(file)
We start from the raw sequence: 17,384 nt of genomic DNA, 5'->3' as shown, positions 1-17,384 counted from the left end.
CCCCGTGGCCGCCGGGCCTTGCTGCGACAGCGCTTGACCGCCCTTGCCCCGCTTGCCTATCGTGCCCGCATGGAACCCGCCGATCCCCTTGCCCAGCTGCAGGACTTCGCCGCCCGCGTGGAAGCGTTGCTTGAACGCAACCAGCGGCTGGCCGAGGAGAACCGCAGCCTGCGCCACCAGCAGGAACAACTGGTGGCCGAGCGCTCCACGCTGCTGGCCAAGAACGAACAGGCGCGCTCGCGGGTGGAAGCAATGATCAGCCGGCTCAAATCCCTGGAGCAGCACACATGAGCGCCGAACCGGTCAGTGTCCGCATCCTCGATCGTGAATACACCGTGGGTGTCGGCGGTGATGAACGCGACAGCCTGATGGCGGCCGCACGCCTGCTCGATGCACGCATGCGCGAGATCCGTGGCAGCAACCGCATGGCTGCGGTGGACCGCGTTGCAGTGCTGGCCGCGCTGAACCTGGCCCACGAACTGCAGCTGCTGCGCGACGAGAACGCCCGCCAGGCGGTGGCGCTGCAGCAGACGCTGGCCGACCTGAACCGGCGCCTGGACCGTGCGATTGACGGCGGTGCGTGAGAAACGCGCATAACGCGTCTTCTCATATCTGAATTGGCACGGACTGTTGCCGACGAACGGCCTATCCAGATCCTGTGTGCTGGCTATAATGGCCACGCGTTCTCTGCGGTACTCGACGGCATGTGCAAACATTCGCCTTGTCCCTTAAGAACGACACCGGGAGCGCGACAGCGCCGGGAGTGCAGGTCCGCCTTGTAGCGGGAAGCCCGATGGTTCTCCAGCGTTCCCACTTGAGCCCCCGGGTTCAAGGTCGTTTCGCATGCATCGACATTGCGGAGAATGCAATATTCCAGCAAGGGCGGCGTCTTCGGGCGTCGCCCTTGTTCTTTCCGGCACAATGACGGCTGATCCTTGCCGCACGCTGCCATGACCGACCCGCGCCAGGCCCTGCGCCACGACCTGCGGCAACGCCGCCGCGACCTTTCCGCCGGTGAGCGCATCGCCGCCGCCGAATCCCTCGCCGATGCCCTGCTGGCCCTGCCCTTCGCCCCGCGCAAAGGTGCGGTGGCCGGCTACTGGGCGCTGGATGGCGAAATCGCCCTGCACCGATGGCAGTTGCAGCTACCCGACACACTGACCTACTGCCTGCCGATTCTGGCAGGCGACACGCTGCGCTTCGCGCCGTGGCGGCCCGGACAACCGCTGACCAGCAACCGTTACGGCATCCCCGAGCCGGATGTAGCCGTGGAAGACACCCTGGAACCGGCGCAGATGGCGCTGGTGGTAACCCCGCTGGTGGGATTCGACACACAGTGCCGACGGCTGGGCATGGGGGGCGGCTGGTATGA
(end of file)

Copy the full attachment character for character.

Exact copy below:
We start from the raw sequence: 17,384 nt of genomic DNA, 5'->3' as shown, positions 1-17,384 counted from the left end.
CCCCGTGGCCGCCGGGCCTTGCTGCGACAGCGCTTGACCGCCCTTGCCCCGCTTGCCTATCGTGCCCGCATGGAACCCGCCGATCCCCTTGCCCAGCTGCAGGACTTCGCCGCCCGCGTGGAAGCGTTGCTTGAACGCAACCAGCGGCTGGCCGAGGAGAACCGCAGCCTGCGCCACCAGCAGGAACAACTGGTGGCCGAGCGCTCCACGCTGCTGGCCAAGAACGAACAGGCGCGCTCGCGGGTGGAAGCAATGATCAGCCGGCTCAAATCCCTGGAGCAGCACACATGAGCGCCGAACCGGTCAGTGTCCGCATCCTCGATCGTGAATACACCGTGGGTGTCGGCGGTGATGAACGCGACAGCCTGATGGCGGCCGCACGCCTGCTCGATGCACGCATGCGCGAGATCCGTGGCAGCAACCGCATGGCTGCGGTGGACCGCGTTGCAGTGCTGGCCGCGCTGAACCTGGCCCACGAACTGCAGCTGCTGCGCGACGAGAACGCCCGCCAGGCGGTGGCGCTGCAGCAGACGCTGGCCGACCTGAACCGGCGCCTGGACCGTGCGATTGACGGCGGTGCGTGAGAAACGCGCATAACGCGTCTTCTCATATCTGAATTGGCACGGACTGTTGCCGACGAACGGCCTATCCAGATCCTGTGTGCTGGCTATAATGGCCACGCGTTCTCTGCGGTACTCGACGGCATGTGCAAACATTCGCCTTGTCCCTTAAGAACGACACCGGGAGCGCGACAGCGCCGGGAGTGCAGGTCCGCCTTGTAGCGGGAAGCCCGATGGTTCTCCAGCGTTCCCACTTGAGCCCCCGGGTTCAAGGTCGTTTCGCATGCATCGACATTGCGGAGAATGCAATATTCCAGCAAGGGCGGCGTCTTCGGGCGTCGCCCTTGTTCTTTCCGGCACAATGACGGCTGATCCTTGCCGCACGCTGCCATGACCGACCCGCGCCAGGCCCTGCGCCACGACCTGCGGCAACGCCGCCGCGACCTTTCCGCCGGTGAGCGCATCGCCGCCGCCGAATCCCTCGCCGATGCCCTGCTGGCCCTGCCCTTCGCCCCGCGCAAAGGTGCGGTGGCCGGCTACTGGGCGCTGGATGGCGAAATCGCCCTGCACCGATGGCAGTTGCAGCTACCCGACACACTGACCTACTGCCTGCCGATTCTGGCAGGCGACACGCTGCGCTTCGCGCCGTGGCGGCCCGGACAACCGCTGACCAGCAACCGTTACGGCATCCCCGAGCCGGATGTAGCCGTGGAAGACACCCTGGAACCGGCGCAGATGGCGCTGGTGGTAACCCCGCTGGTGGGATTCGACACACAGTGCCGACGGCTGGGCATGGGGGGCGGCTGGTATGA